Energizer outlines graphite economics in Madagascar

VANCOUVER — A busy twelve months for Toronto-based explorer Energizer Resources (EGZ-T) culminated on Feb. 26 with the release of a preliminary economic assessment (PEA) on its Molo graphite deposit 145 km southeast of the city of Toliara in the Republic of Madagascar.

After discovering a series of graphite trends on its Green Giant property in late 2011, Energizer flagged its Molo deposit as a high-priority target and pushed hard to move the project towards the development stage. The company successfully delineated a maiden resource in early December and is hoping to advance Molo towards feasibility later this year.

The Molo deposit consists of multi-folded graphitic strata with a surficially exposed strike length of over two km. Energizer’s geological modelling has shown that the deposit consists of various zones of mineralized graphitic gneiss, with a barren footwall composed of garnetiferous gneiss. It is situated in the regional Bekikiy block and hosts indicated resources totalling 84 million tonnes grading 6.36% graphitic carbon at a 2% carbon cut-off. Energizer has also outlined a higher-grade resource carrying 41 million indicated tonnes averaging 8.09% carbon at a 4% carbon cut-off.

The company’s PEA models a conventional open-pit mine with a 1.65 strip ratio that would have a design throughput of 1.2 million tonnes per year at an average head grade of 8.5% carbon and mining costs clocking in at US$4.76 per tonne. Molo would produce 84,000 tonnes of graphite concentrate annually over a 20 year mine life with an average purity of 92% carbon.

Energizer’s model assumes a US$1,564 per tonne sales price on its concentrate, which would result in a US$341 million after-tax net present value (NPV) and a 41% internal rate of return (IRR) at a 10% discount rate. The project would cost US$162 million in development capital and carry a three year pay-back period.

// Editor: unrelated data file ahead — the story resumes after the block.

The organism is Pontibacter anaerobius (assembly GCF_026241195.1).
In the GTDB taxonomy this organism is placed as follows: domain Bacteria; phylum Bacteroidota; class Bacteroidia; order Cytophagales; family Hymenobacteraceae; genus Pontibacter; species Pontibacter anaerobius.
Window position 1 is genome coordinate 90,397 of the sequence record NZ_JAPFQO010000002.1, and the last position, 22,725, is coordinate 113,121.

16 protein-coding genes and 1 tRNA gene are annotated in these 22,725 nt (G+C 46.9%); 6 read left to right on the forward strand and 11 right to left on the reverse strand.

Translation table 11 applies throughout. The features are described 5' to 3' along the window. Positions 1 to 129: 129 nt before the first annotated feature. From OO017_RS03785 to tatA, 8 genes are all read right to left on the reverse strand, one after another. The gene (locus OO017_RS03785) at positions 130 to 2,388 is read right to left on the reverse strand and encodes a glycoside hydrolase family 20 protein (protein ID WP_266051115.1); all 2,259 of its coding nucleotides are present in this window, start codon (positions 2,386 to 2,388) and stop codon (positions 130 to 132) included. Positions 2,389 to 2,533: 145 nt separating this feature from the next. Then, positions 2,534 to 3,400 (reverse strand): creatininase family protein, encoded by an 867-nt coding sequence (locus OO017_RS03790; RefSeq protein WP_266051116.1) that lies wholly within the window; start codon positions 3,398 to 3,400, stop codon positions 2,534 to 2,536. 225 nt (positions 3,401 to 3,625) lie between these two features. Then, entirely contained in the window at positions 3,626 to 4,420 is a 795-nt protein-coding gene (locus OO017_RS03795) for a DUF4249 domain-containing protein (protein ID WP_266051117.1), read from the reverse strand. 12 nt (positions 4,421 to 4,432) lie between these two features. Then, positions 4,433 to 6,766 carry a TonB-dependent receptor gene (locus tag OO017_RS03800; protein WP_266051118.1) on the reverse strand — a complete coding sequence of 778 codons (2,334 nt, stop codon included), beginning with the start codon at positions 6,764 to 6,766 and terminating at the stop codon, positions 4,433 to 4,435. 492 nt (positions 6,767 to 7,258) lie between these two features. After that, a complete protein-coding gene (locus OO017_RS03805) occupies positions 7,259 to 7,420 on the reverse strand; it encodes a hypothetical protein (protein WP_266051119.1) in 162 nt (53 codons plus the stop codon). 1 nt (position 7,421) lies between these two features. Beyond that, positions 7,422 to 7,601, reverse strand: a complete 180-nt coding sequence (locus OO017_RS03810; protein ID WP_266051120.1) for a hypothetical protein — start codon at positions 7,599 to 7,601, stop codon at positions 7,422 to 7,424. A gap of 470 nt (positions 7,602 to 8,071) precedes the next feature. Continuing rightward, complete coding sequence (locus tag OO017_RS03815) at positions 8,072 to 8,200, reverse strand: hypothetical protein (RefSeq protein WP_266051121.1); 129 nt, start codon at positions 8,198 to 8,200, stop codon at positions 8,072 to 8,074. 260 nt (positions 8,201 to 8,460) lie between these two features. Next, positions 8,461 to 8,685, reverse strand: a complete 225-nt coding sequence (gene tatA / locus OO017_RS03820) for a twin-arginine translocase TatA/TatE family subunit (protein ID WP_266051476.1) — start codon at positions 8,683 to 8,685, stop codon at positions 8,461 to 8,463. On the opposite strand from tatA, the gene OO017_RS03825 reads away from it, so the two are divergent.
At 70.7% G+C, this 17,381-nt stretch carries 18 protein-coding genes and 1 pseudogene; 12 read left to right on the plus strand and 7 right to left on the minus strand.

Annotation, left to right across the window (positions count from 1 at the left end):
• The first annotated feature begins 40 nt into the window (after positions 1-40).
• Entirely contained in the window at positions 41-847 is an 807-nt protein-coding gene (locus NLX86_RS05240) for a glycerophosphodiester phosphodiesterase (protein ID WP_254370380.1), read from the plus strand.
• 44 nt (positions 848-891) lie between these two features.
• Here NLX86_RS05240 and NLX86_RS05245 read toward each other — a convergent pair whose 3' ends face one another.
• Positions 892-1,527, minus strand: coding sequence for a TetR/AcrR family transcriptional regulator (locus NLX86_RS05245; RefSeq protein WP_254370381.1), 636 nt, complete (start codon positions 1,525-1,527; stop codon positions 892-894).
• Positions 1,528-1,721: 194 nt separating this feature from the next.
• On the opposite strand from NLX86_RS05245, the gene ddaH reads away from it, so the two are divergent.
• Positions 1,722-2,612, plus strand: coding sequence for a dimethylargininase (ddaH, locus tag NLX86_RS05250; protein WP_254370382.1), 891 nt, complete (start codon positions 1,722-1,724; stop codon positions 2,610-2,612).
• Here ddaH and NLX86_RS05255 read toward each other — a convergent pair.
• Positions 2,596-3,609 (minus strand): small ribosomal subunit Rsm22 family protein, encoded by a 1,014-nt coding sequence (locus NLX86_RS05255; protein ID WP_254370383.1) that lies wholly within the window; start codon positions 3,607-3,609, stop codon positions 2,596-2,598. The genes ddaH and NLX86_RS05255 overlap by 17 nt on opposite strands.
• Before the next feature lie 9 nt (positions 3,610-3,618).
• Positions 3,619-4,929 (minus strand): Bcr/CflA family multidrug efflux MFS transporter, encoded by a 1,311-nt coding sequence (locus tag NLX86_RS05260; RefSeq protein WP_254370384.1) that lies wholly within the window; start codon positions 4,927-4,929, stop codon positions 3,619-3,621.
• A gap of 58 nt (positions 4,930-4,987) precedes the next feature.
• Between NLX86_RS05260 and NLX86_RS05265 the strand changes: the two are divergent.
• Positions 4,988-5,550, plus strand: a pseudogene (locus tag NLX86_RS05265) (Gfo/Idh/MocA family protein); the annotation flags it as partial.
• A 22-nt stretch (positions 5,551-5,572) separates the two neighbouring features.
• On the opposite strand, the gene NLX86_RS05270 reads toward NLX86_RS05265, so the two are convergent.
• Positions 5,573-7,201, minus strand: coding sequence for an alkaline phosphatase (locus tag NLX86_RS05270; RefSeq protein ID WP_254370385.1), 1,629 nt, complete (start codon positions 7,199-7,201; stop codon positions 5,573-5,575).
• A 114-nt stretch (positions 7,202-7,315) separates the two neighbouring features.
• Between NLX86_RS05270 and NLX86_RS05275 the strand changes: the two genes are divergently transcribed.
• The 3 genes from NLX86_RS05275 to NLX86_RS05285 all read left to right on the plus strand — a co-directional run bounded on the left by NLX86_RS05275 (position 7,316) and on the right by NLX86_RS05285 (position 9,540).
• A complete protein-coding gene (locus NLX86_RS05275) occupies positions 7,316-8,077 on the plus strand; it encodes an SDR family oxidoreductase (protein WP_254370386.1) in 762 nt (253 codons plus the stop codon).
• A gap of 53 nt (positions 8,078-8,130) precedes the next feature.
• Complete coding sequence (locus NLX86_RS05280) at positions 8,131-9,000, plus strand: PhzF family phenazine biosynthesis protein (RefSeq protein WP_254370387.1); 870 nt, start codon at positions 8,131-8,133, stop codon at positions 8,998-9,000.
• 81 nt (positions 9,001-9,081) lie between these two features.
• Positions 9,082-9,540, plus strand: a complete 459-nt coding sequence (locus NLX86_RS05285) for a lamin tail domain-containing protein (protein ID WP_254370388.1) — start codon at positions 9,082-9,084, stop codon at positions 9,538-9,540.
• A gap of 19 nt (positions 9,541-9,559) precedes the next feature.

Molo’s processing and recovery involves three-stage crushing followed by primary milling and a flotation separation circuit. According to comments by president and COO Craig Scherba, it looks like metallurgy could be the key to scoring improved economics at Molo as Energizer moves towards feasibility.

“Preliminary test work conducted demonstrated that we were able upgrade our concentrates,” he said, stating Energizer felt it could improve its purities to between 98% and 98.6% carbon through additional testing. The company is also exploring the possibility of producing graphite exceeding 99% purity, which is used in lithium-ion batteries.

“We are moving forward with additional metallurgical testing as part of a full feasibility study that will look to enhance beneficiation to obtain battery-grade material. This work, along with the optimization of flake size distribution through pilot plant test work, should positively affect the blended graphite sale price and flake size distribution. As such, we believe this PEA to be conservative,” Scherba concluded.

Energizer is one of many juniors hoping to push graphite deposits toward production and meet a perceived short-fall in supply driven by technological advances like lithium-ion batteries and graphene. Over the short-term graphite markets have been impacted by a lag in steel production, though prices have remained relatively firm with large-flake carbon grading around 90% purity selling for between US$1,200 and US$1,600 per tonne in January.

Energizer has spent US$16 million on exploration at Green Giant so far, and reported roughly US$1.2 million in cash on hand at the end of 2012. The company will likely require an additional financing in 2013 as it moves Molo towards development. Ambitious exploration has resulted in some dilution, as Energizer has 163 million shares outstanding at time of writing, and a fully diluted position pegged at 233 million shares with a number of warrant and options up for expiry over the next 12 months.

Energizer has tracked within a fairly tight range in 2013, with company shares trading between 20¢ and 34¢ over the past eight weeks. The company closed up 2¢ following news of its PEA at 23¢ per share for a $34 million press-time market capitalization.


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